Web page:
Review by Rory McCartney
Ex-Victorian now Queensland based singer-songwriter David Schaak has a love of southern US rock/blues that he first expressed in the 2016 single Nothing I Can Do. His 2020 single Lost, Alone and Lonesome took him in a new direction, moving from a simple acoustic sound to a band format. The song, which took Schaak’s music to a new level, served as a taster for his debut album Meet My Ghosts.
Opener and record highlight Honey Pot has a strong American country-rock vibe, crashing through with hard guitar lines and rich keyboards. The song laments the overwhelming greed in the world where people are, “Still chasing the money, not the soul”. Schaak’s rough edged vocals are enhanced by some amazing, soul-tinged backing vocals from Jen Mize.
Schaak’s ability to generate an attention getting tune while expressing deep emotion comes across earnestly in Long Shower. From a suitably sombre guitar opening, underlined by subtle keys, the song blooms into a full band sound while telling the story of a cousin who used the flow of water to hide tears during her battle with cancer. Schaak’s lyrics tell her story with dignity and compassion.
Lost, Alone and Lonesome expresses the pain of a dead relationship. The palpable aching heart vibe is typical of the emotional investment Schaak injects into his work.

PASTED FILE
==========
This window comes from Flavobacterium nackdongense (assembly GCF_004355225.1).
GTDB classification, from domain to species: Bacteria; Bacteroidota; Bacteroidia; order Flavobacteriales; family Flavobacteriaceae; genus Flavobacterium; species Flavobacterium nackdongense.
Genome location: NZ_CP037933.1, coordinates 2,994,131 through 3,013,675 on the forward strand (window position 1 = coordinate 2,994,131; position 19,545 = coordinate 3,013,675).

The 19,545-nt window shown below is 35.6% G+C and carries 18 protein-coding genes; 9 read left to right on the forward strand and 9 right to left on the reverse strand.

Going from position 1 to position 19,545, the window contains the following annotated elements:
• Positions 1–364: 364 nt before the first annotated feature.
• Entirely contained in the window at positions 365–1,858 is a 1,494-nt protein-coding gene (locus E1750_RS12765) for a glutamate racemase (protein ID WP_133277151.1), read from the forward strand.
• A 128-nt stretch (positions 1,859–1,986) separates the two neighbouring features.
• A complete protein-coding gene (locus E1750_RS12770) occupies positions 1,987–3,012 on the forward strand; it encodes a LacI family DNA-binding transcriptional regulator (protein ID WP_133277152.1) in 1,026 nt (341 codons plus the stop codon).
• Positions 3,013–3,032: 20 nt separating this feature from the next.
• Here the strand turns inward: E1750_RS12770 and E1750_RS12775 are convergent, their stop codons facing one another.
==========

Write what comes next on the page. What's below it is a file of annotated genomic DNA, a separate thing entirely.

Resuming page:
Runaway comes with one of the strongest country vibes in this collection, courtesy of the strolling banjo of Lee Griffin in this easygoing yet alluring tune.
Title track Ghosts draws you in with its elegant melody and serene vibe and the rich timbre of Schaak’s vocals, whilst the following track Andy tells the story of the secret frustrations of a pharmacist, who on the weekends writes songs with a hand-me-down Telecaster. The song arrives in a landslide of held organ chords and contains some seriously angry guitar in the bridge.
The album wraps up strongly with another highlight in the haunting melody of Leaving My Bed Behind, with cut-to-the-bone instrumentation employing just a ragged guitar to weave a griping tune. A real cracker!
Schaak’s debut long player has delivered on the promise laid down by the advance single Lost, Alone and Lonesome. No studio tricks here; the production is kept simple so that the record’s allure comes from the musicianship and the power of the lyrics.